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Q and A on Medicaid Cost-Sharing Requirements

Manjusha P. Kulkarni, Staff Attorney, National Health Law Program

April 2004


Question: My state is considering increasing co-payments and implementing premiums on Medicaid beneficiaries to address our current budget crisis. I am concerned because I do not believe my clients can afford greater cost-sharing, but I don’t have evidence of this. What information or data can I use to fight these drastic measures?

Answer: It is true that most Medicaid beneficiaries cannot afford greater cost-sharing. Numerous reports and studies, including findings about the impact of recently imposed premiums and copayments on beneficiaries, indicate that these cost-sharing measures only serve to lower enrollment and reduce utilization of necessary care.


Advocates should be concerned about the impact of state budget crises on Medicaid cost-sharing. In Fiscal Year 2004, twenty-one states plan to increase Medicaid beneficiary cost-sharing. States which are considering increased copayments include Arizona, Colorado,Connecticut, Delaware, Florida, Indiana, Iowa, Louisiana, Michigan, Nevada, New York, North Carolina, Ohio, Oklahoma, Oregon,South Carolina, Utah, Virginia, Washington, West Virginia and Wisconsin.1 More recently, California also has expressed interest in imposing premiums as well as increasing copayments on Medi-Cal beneficiaries.

The General Accounting Office in a 2001 report on cost-sharing policies in Medicare stated:

Health insurers commonly design cost-sharing provisions– in the form of deductibles, coinsurance, and copayments– to ensure that beneficiaries are aware there is a cost associated with the provision of services and to encourage them to use services prudently. Ideally, cost sharing should encourage beneficiaries to evaluate the need for discretionary care but not discourage necessary care.2

As advocates of clients and constituents who have low income and limited resources, we know that imposing cost-sharing on Medicaid beneficiaries does discourage necessary care. Several studies and reports provide ample evidence of this. Specifically, they show that implementation of premiums on low-income individuals leads to a drop in enrollment and imposition of and increases in copayments result in reduced utilization of all services, not simply services providing “discretionary care.”

Cost-sharing in the form of premiums can cause beneficiaries to lose health care coverage.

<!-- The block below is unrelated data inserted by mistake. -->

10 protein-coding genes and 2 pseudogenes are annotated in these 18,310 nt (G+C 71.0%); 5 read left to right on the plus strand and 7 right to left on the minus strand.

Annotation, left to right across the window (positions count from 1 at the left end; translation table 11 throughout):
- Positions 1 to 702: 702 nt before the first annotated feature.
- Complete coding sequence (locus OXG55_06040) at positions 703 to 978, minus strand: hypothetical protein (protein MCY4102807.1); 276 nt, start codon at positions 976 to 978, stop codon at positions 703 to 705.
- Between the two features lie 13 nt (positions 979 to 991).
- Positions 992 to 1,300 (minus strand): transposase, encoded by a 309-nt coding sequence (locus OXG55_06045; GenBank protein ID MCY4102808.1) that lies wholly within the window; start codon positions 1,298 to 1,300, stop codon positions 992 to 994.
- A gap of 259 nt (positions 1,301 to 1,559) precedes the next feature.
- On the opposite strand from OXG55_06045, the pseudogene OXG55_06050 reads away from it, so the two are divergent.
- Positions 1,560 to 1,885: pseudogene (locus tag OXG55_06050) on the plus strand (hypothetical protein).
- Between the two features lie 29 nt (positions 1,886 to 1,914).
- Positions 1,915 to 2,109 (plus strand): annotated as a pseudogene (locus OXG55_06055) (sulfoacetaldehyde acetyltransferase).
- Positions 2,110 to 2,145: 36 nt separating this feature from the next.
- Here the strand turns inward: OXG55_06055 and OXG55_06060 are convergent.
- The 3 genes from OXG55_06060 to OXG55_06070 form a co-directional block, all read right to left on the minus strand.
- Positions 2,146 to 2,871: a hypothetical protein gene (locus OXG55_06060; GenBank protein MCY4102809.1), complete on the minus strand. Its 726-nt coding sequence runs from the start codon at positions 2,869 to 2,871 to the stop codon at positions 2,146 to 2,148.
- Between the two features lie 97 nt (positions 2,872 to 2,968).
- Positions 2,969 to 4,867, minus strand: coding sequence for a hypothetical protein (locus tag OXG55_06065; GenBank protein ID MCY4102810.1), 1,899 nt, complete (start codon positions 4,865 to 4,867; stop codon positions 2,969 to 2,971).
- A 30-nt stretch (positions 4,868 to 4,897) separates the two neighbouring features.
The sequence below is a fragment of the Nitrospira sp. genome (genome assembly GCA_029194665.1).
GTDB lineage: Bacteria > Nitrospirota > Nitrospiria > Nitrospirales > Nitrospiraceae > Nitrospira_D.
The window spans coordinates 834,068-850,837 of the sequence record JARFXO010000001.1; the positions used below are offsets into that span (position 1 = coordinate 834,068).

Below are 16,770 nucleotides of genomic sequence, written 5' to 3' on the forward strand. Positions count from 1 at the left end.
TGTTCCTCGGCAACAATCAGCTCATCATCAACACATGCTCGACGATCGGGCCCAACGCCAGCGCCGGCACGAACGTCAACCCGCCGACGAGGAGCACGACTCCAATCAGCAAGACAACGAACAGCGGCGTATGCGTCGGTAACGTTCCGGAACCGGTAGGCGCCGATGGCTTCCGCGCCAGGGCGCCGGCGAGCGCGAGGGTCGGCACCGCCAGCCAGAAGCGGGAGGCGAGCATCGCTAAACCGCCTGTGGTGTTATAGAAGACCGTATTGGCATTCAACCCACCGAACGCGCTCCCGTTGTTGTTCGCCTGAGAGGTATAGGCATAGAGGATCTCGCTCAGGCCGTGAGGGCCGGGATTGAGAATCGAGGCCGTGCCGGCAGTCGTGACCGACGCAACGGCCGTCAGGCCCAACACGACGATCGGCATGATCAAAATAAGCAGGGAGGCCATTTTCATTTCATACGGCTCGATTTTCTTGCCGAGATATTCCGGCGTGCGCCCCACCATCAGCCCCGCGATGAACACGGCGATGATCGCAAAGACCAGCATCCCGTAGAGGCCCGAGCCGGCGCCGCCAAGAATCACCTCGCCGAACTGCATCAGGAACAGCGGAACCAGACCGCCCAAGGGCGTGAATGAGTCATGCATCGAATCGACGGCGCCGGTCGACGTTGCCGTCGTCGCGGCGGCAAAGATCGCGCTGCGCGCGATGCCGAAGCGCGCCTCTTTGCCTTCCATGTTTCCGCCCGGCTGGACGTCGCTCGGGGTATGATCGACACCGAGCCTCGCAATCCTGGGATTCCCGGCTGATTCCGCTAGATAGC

In February 2003, Oregon significantly altered its Oregon Health Plan (OHP) by creating two distinct programs called “OHP Plus” and “OHP Standard.”3 OHP Plus covered 300,000 categorically eligible Medicaid beneficiaries and the OHP Standard offered health care coverage to 100,000 individuals not covered under Medicaid or private insurance. In altering the OHP, the state also increased premiums and mandated copayments for most benefits for those enrolled in OHP Standard. The imposition of premiums alone resulted in a precipitous drop in enrollment in the program from 102,000 in December 2002 to 51,000 in October 2003. Furthermore, the 51,000 who lost coverage remained uninsured for at least six months due to a penalty imposed individuals who fail to pay their premiums.

In Connecticut, state leaders are considering the imposition of premiums for individuals enrolled in Medicaid and Husky A, the Medicaid program for families. Current proposals require that all families with incomes above 50% Federal Poverty Level be assessed premiums.4 In a series of policy briefs by the Connecticut Health Foundation, researchers reported that more than 94,000 people are likely to lose coverage due to the implementation of premiums.5 A majority of the beneficiaries who would lose coverage are children. Also, approximately 2000 would be low-income pregnant women, who would likely give birth without health care coverage.6

Evaluating data from four states, researchers at the Urban Institute found a direct correlation between the amount of premium and the drop in the participation rate among eligible individuals. According to the 1999-2000 report, the higher the premium, the lower the participation in Medicaid or SCHIP.7 Premiums as low as one percent of a family’s income led to a drop in enrollment of 16%. Premiums constituting three percent of a family’s income resulted in 49% lower enrollment and premiums as high as five percent led to a drop in participation of 74%.

Copayments can cause beneficiaries to avoid or delay essential medical care.

The RAND Health Insurance Experiment, one of the most comprehensive studies of the impact of cost-sharing on health care utilization, found that low-income adults made 41% fewer medical visits when they were required to make copayments than when they received free care.8 Low-income children also received 44% fewer health care services when their families had to pay copayments. These percentages applied to services which researchers determined were clinically effective in improving health outcomes, and not “discretionary” services, or those which were less likely to lead to better health outcomes.

A similar study of California’s Medi-Cal beneficiaries found that even small copayments resulted in fewer doctor visits and less preventive care. In terms of preventive services, beneficiaries who were subject to $1 copays obtained 45% fewer immunizations, 21.5% fewer Pap smears and 58% fewer obstetrical care services.9 Similarly, researchers found that there were 33% fewer outpatient doctor visits among Medi-Cal beneficiaries when a copayment was required.10